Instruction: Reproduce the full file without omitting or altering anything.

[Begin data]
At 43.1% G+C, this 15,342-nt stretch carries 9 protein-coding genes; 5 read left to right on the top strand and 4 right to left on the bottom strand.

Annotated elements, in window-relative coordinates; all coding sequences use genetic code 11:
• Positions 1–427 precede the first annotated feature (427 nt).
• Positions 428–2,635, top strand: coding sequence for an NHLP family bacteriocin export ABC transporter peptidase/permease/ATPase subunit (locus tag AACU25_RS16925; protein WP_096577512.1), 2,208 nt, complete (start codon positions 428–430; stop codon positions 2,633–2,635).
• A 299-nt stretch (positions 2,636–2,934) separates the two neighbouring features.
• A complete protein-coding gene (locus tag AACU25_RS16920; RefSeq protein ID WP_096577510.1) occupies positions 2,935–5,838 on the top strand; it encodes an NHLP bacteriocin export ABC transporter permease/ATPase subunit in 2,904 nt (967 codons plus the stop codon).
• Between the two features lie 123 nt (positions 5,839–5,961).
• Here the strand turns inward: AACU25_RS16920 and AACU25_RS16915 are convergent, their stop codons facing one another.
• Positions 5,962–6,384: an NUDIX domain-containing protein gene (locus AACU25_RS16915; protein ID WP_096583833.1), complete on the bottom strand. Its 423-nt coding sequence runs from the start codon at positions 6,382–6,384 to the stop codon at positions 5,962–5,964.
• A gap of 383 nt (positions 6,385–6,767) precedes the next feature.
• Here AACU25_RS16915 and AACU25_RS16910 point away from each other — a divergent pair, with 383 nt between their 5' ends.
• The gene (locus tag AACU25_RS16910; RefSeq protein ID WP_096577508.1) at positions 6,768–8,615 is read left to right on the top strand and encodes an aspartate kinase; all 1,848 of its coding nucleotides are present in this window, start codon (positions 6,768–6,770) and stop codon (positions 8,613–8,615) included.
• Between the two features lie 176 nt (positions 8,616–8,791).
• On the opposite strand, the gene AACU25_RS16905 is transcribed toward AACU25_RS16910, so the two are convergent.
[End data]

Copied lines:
At 43.1% G+C, this 15,342-nt stretch carries 9 protein-coding genes; 5 read left to right on the top strand and 4 right to left on the bottom strand.

Annotated elements, in window-relative coordinates; all coding sequences use genetic code 11:
• Positions 1–427 precede the first annotated feature (427 nt).
• Positions 428–2,635, top strand: coding sequence for an NHLP family bacteriocin export ABC transporter peptidase/permease/ATPase subunit (locus tag AACU25_RS16925; protein WP_096577512.1), 2,208 nt, complete (start codon positions 428–430; stop codon positions 2,633–2,635).
• A 299-nt stretch (positions 2,636–2,934) separates the two neighbouring features.
• A complete protein-coding gene (locus tag AACU25_RS16920; RefSeq protein ID WP_096577510.1) occupies positions 2,935–5,838 on the top strand; it encodes an NHLP bacteriocin export ABC transporter permease/ATPase subunit in 2,904 nt (967 codons plus the stop codon).
• Between the two features lie 123 nt (positions 5,839–5,961).
• Here the strand turns inward: AACU25_RS16920 and AACU25_RS16915 are convergent, their stop codons facing one another.
• Positions 5,962–6,384: an NUDIX domain-containing protein gene (locus AACU25_RS16915; protein ID WP_096583833.1), complete on the bottom strand. Its 423-nt coding sequence runs from the start codon at positions 6,382–6,384 to the stop codon at positions 5,962–5,964.
• A gap of 383 nt (positions 6,385–6,767) precedes the next feature.
• Here AACU25_RS16915 and AACU25_RS16910 point away from each other — a divergent pair, with 383 nt between their 5' ends.
• The gene (locus tag AACU25_RS16910; RefSeq protein ID WP_096577508.1) at positions 6,768–8,615 is read left to right on the top strand and encodes an aspartate kinase; all 1,848 of its coding nucleotides are present in this window, start codon (positions 6,768–6,770) and stop codon (positions 8,613–8,615) included.
• Between the two features lie 176 nt (positions 8,616–8,791).
• On the opposite strand, the gene AACU25_RS16905 is transcribed toward AACU25_RS16910, so the two are convergent.